Before the pandemic, the manufacturing units of life sciences organizations were slow to adopt cloud technology and the establishment of connected factories to focus on batch processing and meet demand surges with reduced downtimes.

Compounded by the lack of scalable capacity and workforce, these factors have pushed life sciences organizations to invest significantly in cloud-connected manufacturing. These investments also facilitate collaborative engagement across other life sciences manufacturers to scale capacity towards optimizing the long-standing challenge of managing production costs of biologics while reducing the development times of new therapies.

Yet the transition toward connected manufacturing and automation in life sciences is riddled with fundamental impediments across the industry. More than half of organizations lack suitable manufacturing software and connectivity across siloed data. Even fewer have the capabilities to drive real-time data analysis within the life sciences industry ecosystem.

Supply chain

Supply chain management has been the gravest challenge for life sciences companies in the post-COVID world. With more than 90% of API supplies and component supplies coming from China, bans and restrictions on imports have caused significant disruptions across scheduling cycles, inventory management and demand spikes. The disruptions across the supply chain ecosystem of life sciences companies manifest across four key dimensions:

  1. Demand management
  2. Logistics and warehouse operations
  3. Manufacturing operations
  4. Procurement

The primary opportunity for digital transformation across the supply chain for life sciences companies lies in building strong supply chain visibility. The industry now prioritizes technology investments such as control towers, AI-based business response and resilience, market and product tracking, and IoT and blockchain solutions. Executives in the life sciences industry believe that investments in these technology solutions will reduce customer cycle time, minimize lead times, and improve delivery time accuracy.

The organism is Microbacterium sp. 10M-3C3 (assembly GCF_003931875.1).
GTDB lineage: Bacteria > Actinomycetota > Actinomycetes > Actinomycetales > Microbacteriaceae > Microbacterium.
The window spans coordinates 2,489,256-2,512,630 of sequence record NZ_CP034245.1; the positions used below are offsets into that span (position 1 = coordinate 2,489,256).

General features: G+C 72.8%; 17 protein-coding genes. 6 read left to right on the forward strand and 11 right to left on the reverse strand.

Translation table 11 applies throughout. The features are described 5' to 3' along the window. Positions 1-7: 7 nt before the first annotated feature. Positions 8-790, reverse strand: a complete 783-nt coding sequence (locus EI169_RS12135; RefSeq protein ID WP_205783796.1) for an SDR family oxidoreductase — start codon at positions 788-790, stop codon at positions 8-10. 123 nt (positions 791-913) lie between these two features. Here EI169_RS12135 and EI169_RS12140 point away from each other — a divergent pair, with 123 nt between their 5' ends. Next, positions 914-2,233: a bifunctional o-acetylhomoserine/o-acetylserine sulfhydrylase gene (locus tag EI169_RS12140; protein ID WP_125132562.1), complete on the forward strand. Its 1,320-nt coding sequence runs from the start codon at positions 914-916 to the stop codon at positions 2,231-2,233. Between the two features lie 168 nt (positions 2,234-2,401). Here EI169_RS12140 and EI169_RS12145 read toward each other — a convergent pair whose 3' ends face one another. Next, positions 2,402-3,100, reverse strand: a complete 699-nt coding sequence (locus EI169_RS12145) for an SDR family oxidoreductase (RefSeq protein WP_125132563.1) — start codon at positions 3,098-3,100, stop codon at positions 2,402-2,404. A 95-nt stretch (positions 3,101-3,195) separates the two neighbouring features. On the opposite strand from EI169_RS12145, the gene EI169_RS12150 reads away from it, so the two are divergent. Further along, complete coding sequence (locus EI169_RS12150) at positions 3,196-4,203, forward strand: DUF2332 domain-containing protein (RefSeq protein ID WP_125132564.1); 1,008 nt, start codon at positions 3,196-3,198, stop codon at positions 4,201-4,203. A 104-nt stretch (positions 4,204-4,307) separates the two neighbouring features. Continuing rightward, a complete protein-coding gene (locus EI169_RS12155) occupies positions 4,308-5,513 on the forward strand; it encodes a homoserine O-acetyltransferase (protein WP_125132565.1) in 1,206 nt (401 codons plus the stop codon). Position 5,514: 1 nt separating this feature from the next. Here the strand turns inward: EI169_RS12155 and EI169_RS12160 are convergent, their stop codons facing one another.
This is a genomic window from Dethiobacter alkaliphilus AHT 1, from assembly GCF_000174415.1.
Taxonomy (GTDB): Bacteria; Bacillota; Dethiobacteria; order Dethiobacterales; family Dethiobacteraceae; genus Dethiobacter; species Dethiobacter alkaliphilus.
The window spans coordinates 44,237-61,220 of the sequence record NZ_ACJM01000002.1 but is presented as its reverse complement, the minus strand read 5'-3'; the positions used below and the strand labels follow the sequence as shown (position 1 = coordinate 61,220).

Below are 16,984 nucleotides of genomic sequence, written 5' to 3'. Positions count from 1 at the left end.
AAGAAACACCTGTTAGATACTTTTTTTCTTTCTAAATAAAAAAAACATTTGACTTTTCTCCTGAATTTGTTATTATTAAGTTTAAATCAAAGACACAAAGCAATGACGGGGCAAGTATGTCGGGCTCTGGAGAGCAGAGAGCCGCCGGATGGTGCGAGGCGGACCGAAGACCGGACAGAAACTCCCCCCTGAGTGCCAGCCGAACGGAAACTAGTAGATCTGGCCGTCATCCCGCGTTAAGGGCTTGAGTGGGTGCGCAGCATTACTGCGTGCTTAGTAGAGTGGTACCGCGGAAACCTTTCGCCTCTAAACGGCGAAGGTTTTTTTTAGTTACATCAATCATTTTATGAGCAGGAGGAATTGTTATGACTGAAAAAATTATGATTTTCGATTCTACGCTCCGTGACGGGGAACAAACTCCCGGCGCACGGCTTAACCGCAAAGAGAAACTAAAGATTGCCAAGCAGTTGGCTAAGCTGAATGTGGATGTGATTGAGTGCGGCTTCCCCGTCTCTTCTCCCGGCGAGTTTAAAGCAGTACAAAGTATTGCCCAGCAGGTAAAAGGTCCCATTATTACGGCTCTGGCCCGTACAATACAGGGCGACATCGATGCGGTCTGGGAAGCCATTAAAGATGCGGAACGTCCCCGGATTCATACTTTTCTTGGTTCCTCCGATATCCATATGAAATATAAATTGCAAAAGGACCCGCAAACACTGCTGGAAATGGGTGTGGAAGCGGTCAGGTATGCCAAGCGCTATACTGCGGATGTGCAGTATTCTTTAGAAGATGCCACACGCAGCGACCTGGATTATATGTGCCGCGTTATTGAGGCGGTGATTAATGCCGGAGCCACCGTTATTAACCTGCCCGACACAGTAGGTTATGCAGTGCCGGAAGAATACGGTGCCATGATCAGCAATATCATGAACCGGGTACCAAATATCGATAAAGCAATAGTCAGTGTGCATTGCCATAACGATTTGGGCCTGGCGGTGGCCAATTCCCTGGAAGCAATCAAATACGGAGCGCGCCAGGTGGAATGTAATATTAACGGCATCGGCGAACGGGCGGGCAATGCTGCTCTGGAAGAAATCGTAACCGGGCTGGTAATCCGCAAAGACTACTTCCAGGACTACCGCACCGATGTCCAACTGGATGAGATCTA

In the next part of this blog series, I’ll examine several realities life sciences companies must face in their quest for digital transformation. In the meantime, learn more about how life sciences organizations can bolster their digital capabilities to thrive in a post-COVID business and regulatory landscape.

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Bhuvaneashwar Subramanian

Bhuvaneashwar Subramanian has more than 20 years of experience as a thought leader in the healthcare and life sciences. He has published extensively, including peer-reviewed academic articles on cloud computing in life sciences, digital health and nanobiotechnology commercialization. Bhuvaneashwar is a qualified biotechnologist and holds a master’s degree in molecular and human genetics from Banaras Hindu University India, a diploma in molecular biology from the Hungarian Academy of Sciences and an MBA from Edith Cowan University Australia.